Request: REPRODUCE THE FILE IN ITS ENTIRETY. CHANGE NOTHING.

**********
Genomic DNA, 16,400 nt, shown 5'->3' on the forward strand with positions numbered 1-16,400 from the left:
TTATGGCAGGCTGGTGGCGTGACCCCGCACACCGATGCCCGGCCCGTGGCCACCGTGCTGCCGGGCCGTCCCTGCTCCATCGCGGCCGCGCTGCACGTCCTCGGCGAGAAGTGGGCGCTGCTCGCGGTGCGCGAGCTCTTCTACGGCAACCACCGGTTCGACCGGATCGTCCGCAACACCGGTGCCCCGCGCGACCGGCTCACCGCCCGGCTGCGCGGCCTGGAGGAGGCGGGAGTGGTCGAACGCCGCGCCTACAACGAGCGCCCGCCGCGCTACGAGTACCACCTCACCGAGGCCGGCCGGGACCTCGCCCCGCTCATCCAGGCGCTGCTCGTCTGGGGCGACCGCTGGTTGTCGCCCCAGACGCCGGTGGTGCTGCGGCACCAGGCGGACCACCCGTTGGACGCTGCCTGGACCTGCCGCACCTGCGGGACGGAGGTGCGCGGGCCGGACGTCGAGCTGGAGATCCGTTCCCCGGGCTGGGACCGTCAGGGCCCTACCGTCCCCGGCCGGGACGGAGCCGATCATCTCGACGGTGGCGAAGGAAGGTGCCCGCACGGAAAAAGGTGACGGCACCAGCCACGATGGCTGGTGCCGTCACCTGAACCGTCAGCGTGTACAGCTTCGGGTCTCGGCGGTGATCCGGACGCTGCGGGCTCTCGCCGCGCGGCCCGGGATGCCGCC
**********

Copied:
Genomic DNA, 16,400 nt, shown 5'->3' on the forward strand with positions numbered 1-16,400 from the left:
TTATGGCAGGCTGGTGGCGTGACCCCGCACACCGATGCCCGGCCCGTGGCCACCGTGCTGCCGGGCCGTCCCTGCTCCATCGCGGCCGCGCTGCACGTCCTCGGCGAGAAGTGGGCGCTGCTCGCGGTGCGCGAGCTCTTCTACGGCAACCACCGGTTCGACCGGATCGTCCGCAACACCGGTGCCCCGCGCGACCGGCTCACCGCCCGGCTGCGCGGCCTGGAGGAGGCGGGAGTGGTCGAACGCCGCGCCTACAACGAGCGCCCGCCGCGCTACGAGTACCACCTCACCGAGGCCGGCCGGGACCTCGCCCCGCTCATCCAGGCGCTGCTCGTCTGGGGCGACCGCTGGTTGTCGCCCCAGACGCCGGTGGTGCTGCGGCACCAGGCGGACCACCCGTTGGACGCTGCCTGGACCTGCCGCACCTGCGGGACGGAGGTGCGCGGGCCGGACGTCGAGCTGGAGATCCGTTCCCCGGGCTGGGACCGTCAGGGCCCTACCGTCCCCGGCCGGGACGGAGCCGATCATCTCGACGGTGGCGAAGGAAGGTGCCCGCACGGAAAAAGGTGACGGCACCAGCCACGATGGCTGGTGCCGTCACCTGAACCGTCAGCGTGTACAGCTTCGGGTCTCGGCGGTGATCCGGACGCTGCGGGCTCTCGCCGCGCGGCCCGGGATGCCGCC